McMaster issues executive order calling lawmakers back for special session to tackle abortion, other priorities
COLUMBIA, S.C. (WIS) - South Carolina’s legislative session is going into overtime.
On Friday, Governor Henry McMaster officially called state lawmakers back to Columbia next week to take up a number of bills, one day after the legislative session ended.
This is the first time a governor has called for a special session in two decades.
The bills left on the table include several of the governor’s top priorities, including more restrictions on abortion and bond reform.
Work on the state budget is still being finalized as well.
“The question was do you do it or do you not, and the answer was bring them back,” he said. “I mean that’s important business, the budget is not through for crying out loud. There are things that need to be done”
McMaster said that the General Assembly made progress on several items, including school choice, a shield law, and a $1.3 billion incentive package to deliver Scout Motors and thousands of jobs to Richland County.
“But they have not finished their business,” he said.
When lawmakers return to the State House on Tuesday, the House will take up a bill banning most abortions in the state around six weeks.
That bill does include exceptions for the life of the mother, victims of sexual assault, and fatal fetal anomalies.
House Democrats plan to prolong the fight.
They carried more than one thousand amendments to the bill into the House chamber this week.
“We are not going to be breaking,” House Speaker Murrell Smith, R-Sumter, said. “So bring supper, dinner, breakfast, lunch, whatever for days or however long you want to get through amendments, but we’re going to get through that bill and have a final vote on that bill.”
The House and Senate have disagreed over how much to restrict abortion access in the state, with the two chambers in a stalemate over their differing bills as recently as a few weeks ago.
“I think it’s high time to go on and make a decision that is acceptable to the vast majority or most of the people in this state,” McMaster said. “There’s no reason why they can’t do that during this session, there’s plenty of time for that.”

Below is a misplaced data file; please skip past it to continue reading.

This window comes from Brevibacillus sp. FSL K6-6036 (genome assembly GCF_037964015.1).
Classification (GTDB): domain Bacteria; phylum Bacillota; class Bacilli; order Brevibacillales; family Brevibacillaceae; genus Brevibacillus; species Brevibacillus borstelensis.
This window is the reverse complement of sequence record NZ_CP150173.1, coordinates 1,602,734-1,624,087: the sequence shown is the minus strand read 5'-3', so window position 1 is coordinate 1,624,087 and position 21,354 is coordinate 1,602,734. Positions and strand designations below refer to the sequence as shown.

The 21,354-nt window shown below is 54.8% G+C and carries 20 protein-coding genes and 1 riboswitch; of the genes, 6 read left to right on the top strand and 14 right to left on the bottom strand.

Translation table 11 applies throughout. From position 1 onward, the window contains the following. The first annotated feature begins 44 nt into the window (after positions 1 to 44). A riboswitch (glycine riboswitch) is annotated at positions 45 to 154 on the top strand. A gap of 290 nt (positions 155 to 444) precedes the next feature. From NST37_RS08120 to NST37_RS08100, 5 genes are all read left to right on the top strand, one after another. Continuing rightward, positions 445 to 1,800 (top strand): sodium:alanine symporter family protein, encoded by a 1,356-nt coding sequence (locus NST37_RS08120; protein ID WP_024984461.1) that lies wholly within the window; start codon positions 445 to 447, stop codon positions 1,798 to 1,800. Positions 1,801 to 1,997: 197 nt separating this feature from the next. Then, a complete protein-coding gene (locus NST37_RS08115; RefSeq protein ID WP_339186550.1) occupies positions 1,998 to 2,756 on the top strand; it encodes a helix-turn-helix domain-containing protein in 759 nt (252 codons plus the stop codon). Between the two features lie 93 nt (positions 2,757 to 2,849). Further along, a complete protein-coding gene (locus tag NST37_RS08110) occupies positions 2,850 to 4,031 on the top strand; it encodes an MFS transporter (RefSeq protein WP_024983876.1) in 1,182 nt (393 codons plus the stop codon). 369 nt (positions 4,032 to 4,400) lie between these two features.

The governor also urged lawmakers to close what he called “a revolving door” for known criminals, seeking to enhance penalties for illegal gun possession.
“Whatever vehicle, whatever bill the House or the Senate wants to use to get those graduated penalties for illegal guns for known criminals, I will happily accept and sign,” he said. “That needs to be done before they go. If they go home without having passed that where we have known criminals with illegal guns committing additional crimes, then that revolving door is still wide open. There’s no reason why we can’t enact that strong deterrent immediately.”
McMaster’s executive order lasts through the end of the month.
He is the first governor to call the legislature back for a special session since Democratic governor Jim Hodges in 2001.
Governor Nikki Haley attempted to do so in 2011, but the State Supreme Court denied the request.
McMaster also appointed Brian Gaines as the state’s comptroller general on Friday.
South Carolina’s previous top account, Richard Eckstrom, resigned after a state investigation found his office made a $3.5 billion accounting error over the course of a decade.
Gaines currently serves as the executive budget director for the state’s Department of Administration.
He previously held financial roles within the Department of Employment and Workforce as well as the Budget and Control Board.
WIS asked Gaines how he plans to ensure another blunder like the one that led to Eckstrom’s ouster will not happen under his leadership.
“I think it’s working with the staff and making sure that the acc firm which you are referring to is developed in the manner in which it complies with all the things it needs to comply with, and is done as best and accurately as we possibly can,” he said.
Gaines will serve in the role until the General Assembly elects Eckstrom’s replacement.
McMaster said he has full confidence in Gaines, given his familiarity with the budgeting process and the fact that he is not a political person.
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